The suggestion that I write my autobiography was made at a time when anyone who did not write one risked being called eccentric. It became, and still is, a major sport among the oldsters. Some of the contemporary books are good reading indeed. One of the best of them is the result of an enormous research job, as is brought out in the introduction to the work. Imagine spending long hours and traveling many miles to find out about oneself: I am sure I would be one of the first to be utterly bored by the subject. It was not so easy, however, to dismiss the whole idea as my friends presented it.
The only answer I could think of with any degree of enthusiasm was this one, written purely for whatever pleasure it could give. My own part of the pleasure is mostly in utilizing the musical language of the concert band, with its apparently inexhaustible colors and its fabulous vitality.
The form (if the term has any right being here) is seven short pictures, each about two minutes long, of my own personal seven ages. The two-minute idea may be the result of the loudspeakers spread all over the hotel in Arizona where the piece was composed. There was no getting out of ear-shot of those two-minute gems - in the dining rooms, around the swimming pools, by the putting green, everywhere-but I honestly do not believe any of them crept into what I was writing. I do not believe I paid much more than passing attention to them.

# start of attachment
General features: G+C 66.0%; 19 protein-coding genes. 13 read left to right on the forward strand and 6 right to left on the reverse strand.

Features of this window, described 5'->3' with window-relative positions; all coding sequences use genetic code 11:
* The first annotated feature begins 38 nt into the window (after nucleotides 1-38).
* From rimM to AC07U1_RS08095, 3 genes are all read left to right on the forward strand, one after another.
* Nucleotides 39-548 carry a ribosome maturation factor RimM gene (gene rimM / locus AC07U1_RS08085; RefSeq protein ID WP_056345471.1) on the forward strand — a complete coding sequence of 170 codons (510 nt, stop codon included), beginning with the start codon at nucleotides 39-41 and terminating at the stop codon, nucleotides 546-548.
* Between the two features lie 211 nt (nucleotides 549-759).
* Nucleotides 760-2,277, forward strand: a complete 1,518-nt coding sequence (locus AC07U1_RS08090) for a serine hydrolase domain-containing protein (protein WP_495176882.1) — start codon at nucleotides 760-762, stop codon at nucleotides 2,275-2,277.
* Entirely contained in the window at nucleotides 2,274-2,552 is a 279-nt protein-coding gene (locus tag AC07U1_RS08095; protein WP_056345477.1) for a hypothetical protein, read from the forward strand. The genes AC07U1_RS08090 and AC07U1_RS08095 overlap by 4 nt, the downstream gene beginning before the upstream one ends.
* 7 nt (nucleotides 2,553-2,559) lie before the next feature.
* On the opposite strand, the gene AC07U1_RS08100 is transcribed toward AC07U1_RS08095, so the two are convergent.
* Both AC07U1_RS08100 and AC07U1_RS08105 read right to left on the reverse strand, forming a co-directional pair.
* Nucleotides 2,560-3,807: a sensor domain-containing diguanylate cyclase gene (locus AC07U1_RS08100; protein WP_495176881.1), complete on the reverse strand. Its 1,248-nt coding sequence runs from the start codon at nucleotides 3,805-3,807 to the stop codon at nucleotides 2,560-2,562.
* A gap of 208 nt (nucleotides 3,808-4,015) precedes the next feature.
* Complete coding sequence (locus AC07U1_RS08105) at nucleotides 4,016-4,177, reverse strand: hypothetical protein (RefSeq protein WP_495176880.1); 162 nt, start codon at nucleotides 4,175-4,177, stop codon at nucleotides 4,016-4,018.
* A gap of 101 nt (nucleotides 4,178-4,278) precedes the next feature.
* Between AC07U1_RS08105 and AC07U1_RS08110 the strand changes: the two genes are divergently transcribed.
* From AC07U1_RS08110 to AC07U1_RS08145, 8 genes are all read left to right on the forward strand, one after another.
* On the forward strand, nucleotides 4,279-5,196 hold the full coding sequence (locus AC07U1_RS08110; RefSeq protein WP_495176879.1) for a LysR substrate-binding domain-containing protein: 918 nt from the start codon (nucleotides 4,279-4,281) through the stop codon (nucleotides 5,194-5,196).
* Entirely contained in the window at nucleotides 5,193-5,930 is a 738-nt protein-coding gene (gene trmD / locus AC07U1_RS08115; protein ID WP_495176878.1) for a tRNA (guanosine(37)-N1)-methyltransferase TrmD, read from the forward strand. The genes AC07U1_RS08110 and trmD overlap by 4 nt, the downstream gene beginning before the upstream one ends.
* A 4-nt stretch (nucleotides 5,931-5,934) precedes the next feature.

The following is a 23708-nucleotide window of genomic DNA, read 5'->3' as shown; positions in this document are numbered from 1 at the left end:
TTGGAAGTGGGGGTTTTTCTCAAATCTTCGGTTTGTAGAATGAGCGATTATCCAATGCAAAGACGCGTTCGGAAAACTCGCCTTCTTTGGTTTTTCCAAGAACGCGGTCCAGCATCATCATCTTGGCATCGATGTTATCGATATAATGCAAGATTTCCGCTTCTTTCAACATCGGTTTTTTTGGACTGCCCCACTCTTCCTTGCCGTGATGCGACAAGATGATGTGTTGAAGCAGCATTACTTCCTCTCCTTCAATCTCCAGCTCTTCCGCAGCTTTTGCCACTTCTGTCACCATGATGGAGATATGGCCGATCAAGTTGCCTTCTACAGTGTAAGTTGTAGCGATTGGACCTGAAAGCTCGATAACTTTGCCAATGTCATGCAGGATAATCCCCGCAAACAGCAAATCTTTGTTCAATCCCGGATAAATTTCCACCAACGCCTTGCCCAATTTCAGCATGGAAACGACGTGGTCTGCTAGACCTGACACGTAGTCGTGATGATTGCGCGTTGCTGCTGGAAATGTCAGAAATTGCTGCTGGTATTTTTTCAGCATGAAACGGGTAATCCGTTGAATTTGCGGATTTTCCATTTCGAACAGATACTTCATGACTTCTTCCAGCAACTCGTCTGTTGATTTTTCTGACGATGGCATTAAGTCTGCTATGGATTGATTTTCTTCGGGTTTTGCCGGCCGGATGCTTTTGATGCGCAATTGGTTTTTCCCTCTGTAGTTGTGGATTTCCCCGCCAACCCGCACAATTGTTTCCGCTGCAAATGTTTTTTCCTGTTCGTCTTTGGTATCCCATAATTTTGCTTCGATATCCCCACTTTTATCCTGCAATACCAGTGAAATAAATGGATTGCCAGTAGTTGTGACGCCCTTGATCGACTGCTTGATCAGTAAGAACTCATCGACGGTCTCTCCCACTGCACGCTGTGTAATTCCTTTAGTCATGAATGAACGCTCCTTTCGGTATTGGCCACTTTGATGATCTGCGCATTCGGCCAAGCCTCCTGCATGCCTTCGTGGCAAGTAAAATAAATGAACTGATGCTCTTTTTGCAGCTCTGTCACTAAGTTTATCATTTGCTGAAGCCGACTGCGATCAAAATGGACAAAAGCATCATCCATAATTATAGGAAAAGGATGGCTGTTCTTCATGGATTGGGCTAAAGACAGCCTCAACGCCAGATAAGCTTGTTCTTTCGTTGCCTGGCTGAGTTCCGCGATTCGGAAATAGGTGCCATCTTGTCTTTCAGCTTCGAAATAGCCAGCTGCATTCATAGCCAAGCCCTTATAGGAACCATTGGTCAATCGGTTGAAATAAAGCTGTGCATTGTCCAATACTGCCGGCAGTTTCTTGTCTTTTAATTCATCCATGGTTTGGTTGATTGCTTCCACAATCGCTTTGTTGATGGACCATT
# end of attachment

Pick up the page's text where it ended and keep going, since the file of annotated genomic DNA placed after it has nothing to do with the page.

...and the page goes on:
IV. 1916: Mo. to N.Y.
V. 1919: The Merrill Miracle
VI. 1926: A Parisian in Paris
VII. 1935: What Was the Question?
The three of my seven ages in Part One took us to the legal end of my youth. Gathering up my unspectacular belongings, including my entire fortune of less than two hundred dollars, I swooped down on New York for no more reason than that it was New York and had a street in it called Broadway. The music borrows two or three rhythms from the era, but the only note-for-note quote is what the bugler at Camp Funston played every morning while we put on our shoes. Later, when we get to Paris, some of the cute old French tunes that everybody knows come tripping by. This is the full extent of actual musical quotes, at least conscious ones. As I laid down the pen on this I wondered how many musicians had done the same kind of autobiography, and I remembered being in London with one of the editors of Chappell and Company when Bert Kalmar and Harry Ruby turned out "Three Little Words". I innocently said I wondered why that title had not been thought of before. My British friend said, "Funny you should ask that! I just looked it up in the index of songs copyrighted in the British Isles. There are fifty-three." - Robert Russell Bennett